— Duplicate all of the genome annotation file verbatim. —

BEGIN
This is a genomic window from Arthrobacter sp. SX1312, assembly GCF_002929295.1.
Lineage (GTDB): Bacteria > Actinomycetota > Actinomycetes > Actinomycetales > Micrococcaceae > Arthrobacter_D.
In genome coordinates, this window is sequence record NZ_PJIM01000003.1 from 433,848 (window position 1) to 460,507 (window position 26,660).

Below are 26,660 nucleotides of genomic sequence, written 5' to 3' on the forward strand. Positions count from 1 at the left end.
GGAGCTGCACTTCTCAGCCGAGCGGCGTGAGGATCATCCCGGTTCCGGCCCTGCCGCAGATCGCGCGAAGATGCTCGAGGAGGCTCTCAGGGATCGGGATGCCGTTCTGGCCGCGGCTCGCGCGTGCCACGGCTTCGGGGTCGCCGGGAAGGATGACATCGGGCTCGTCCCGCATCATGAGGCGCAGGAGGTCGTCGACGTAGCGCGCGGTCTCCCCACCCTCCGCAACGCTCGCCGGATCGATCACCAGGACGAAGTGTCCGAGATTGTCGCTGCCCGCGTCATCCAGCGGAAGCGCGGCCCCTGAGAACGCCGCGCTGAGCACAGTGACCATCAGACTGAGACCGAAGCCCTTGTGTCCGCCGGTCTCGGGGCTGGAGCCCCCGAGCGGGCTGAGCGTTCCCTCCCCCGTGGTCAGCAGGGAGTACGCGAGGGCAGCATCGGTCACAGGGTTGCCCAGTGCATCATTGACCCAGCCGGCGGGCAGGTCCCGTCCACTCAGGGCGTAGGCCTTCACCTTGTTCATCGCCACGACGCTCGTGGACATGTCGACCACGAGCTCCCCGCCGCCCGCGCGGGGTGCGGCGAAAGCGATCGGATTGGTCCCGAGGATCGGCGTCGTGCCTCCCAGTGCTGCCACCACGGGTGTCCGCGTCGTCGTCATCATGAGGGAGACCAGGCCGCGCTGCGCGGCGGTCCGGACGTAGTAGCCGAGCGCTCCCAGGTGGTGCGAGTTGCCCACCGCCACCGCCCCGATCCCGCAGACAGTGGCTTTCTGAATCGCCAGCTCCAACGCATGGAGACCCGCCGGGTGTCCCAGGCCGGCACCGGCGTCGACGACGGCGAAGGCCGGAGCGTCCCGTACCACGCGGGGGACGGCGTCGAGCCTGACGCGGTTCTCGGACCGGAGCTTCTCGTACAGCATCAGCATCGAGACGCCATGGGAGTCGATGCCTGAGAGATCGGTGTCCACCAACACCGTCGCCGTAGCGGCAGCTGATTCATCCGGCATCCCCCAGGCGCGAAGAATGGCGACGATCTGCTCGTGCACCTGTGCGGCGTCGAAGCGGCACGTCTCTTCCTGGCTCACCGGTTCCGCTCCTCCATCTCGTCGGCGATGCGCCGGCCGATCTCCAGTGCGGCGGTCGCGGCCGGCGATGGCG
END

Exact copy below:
This is a genomic window from Arthrobacter sp. SX1312, assembly GCF_002929295.1.
Lineage (GTDB): Bacteria > Actinomycetota > Actinomycetes > Actinomycetales > Micrococcaceae > Arthrobacter_D.
In genome coordinates, this window is sequence record NZ_PJIM01000003.1 from 433,848 (window position 1) to 460,507 (window position 26,660).

Below are 26,660 nucleotides of genomic sequence, written 5' to 3' on the forward strand. Positions count from 1 at the left end.
GGAGCTGCACTTCTCAGCCGAGCGGCGTGAGGATCATCCCGGTTCCGGCCCTGCCGCAGATCGCGCGAAGATGCTCGAGGAGGCTCTCAGGGATCGGGATGCCGTTCTGGCCGCGGCTCGCGCGTGCCACGGCTTCGGGGTCGCCGGGAAGGATGACATCGGGCTCGTCCCGCATCATGAGGCGCAGGAGGTCGTCGACGTAGCGCGCGGTCTCCCCACCCTCCGCAACGCTCGCCGGATCGATCACCAGGACGAAGTGTCCGAGATTGTCGCTGCCCGCGTCATCCAGCGGAAGCGCGGCCCCTGAGAACGCCGCGCTGAGCACAGTGACCATCAGACTGAGACCGAAGCCCTTGTGTCCGCCGGTCTCGGGGCTGGAGCCCCCGAGCGGGCTGAGCGTTCCCTCCCCCGTGGTCAGCAGGGAGTACGCGAGGGCAGCATCGGTCACAGGGTTGCCCAGTGCATCATTGACCCAGCCGGCGGGCAGGTCCCGTCCACTCAGGGCGTAGGCCTTCACCTTGTTCATCGCCACGACGCTCGTGGACATGTCGACCACGAGCTCCCCGCCGCCCGCGCGGGGTGCGGCGAAAGCGATCGGATTGGTCCCGAGGATCGGCGTCGTGCCTCCCAGTGCTGCCACCACGGGTGTCCGCGTCGTCGTCATCATGAGGGAGACCAGGCCGCGCTGCGCGGCGGTCCGGACGTAGTAGCCGAGCGCTCCCAGGTGGTGCGAGTTGCCCACCGCCACCGCCCCGATCCCGCAGACAGTGGCTTTCTGAATCGCCAGCTCCAACGCATGGAGACCCGCCGGGTGTCCCAGGCCGGCACCGGCGTCGACGACGGCGAAGGCCGGAGCGTCCCGTACCACGCGGGGGACGGCGTCGAGCCTGACGCGGTTCTCGGACCGGAGCTTCTCGTACAGCATCAGCATCGAGACGCCATGGGAGTCGATGCCTGAGAGATCGGTGTCCACCAACACCGTCGCCGTAGCGGCAGCTGATTCATCCGGCATCCCCCAGGCGCGAAGAATGGCGACGATCTGCTCGTGCACCTGTGCGGCGTCGAAGCGGCACGTCTCTTCCTGGCTCACCGGTTCCGCTCCTCCATCTCGTCGGCGATGCGCCGGCCGATCTCCAGTGCGGCGGTCGCGGCCGGCGATGGCG